United States District Court, Southern District of Indiana, Indianapolis Division
ENTRY DENYING MOTION TO ALTER OR AMEND JUDGMENT
TANYA WALTON PRATT, JUDGE
The purpose of a motion to alter or amend judgment under Rule 59(e) is to have the court reconsider matters “properly encompassed in a decision on the merits.” Osterneck v. Ernst and Whinney, 489 U.S. 169, 174 (1988). Rule 59(e) “authorizes relief when a moving party ‘clearly establish[es] either a manifest error of law or fact’ or ‘present[s] newly discovered evidence.’” Souter v. International Union, 993 F.2d 595, 599 (7th Cir. 1993) (quoting Federal Deposit Ins. Corp. v. Meyer, 781 F.2d 1260, 1268 (7th Cir. 1986)).
Relief through a Rule 59(e) motion for reconsideration is an “extraordinary remed[y] reserved for the exceptional case.” Foster v. DeLuca, 545 F.3d 582, 584 (7th Cir. 2008). A Rule 59(e) motion may be used “to draw the district court’s attention to a manifest error of law or fact or to newly discovered evidence.” United States v. Resnick, 594 F.3d 562, 568 (7th Cir. 2010). A “manifest error” means “wholesale disregard, misapplication, or failure to recognize controlling precedent.” Oto v. Metropolitan Life Ins. Co., 224 F.3d 601, 606 (7th Cir. 2000).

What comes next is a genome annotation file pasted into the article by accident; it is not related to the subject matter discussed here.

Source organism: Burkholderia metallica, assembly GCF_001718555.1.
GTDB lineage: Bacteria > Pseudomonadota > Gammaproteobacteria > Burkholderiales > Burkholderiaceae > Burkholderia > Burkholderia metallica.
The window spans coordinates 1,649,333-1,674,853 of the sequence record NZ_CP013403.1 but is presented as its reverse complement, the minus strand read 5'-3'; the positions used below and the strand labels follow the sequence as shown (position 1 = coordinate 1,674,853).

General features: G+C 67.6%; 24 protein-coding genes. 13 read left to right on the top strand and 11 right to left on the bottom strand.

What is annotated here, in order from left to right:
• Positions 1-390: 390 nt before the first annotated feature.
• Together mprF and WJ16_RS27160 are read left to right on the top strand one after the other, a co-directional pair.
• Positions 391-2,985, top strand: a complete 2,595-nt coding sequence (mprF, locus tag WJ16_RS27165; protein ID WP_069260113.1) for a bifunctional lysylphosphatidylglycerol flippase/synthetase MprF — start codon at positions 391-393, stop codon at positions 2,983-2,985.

There was no manifest error of law or fact in this case. See dkt. 28. The court did not misapprehend the facts in this action, nor did it misapply the law to those facts in finding that summary judgment for the defendants was ...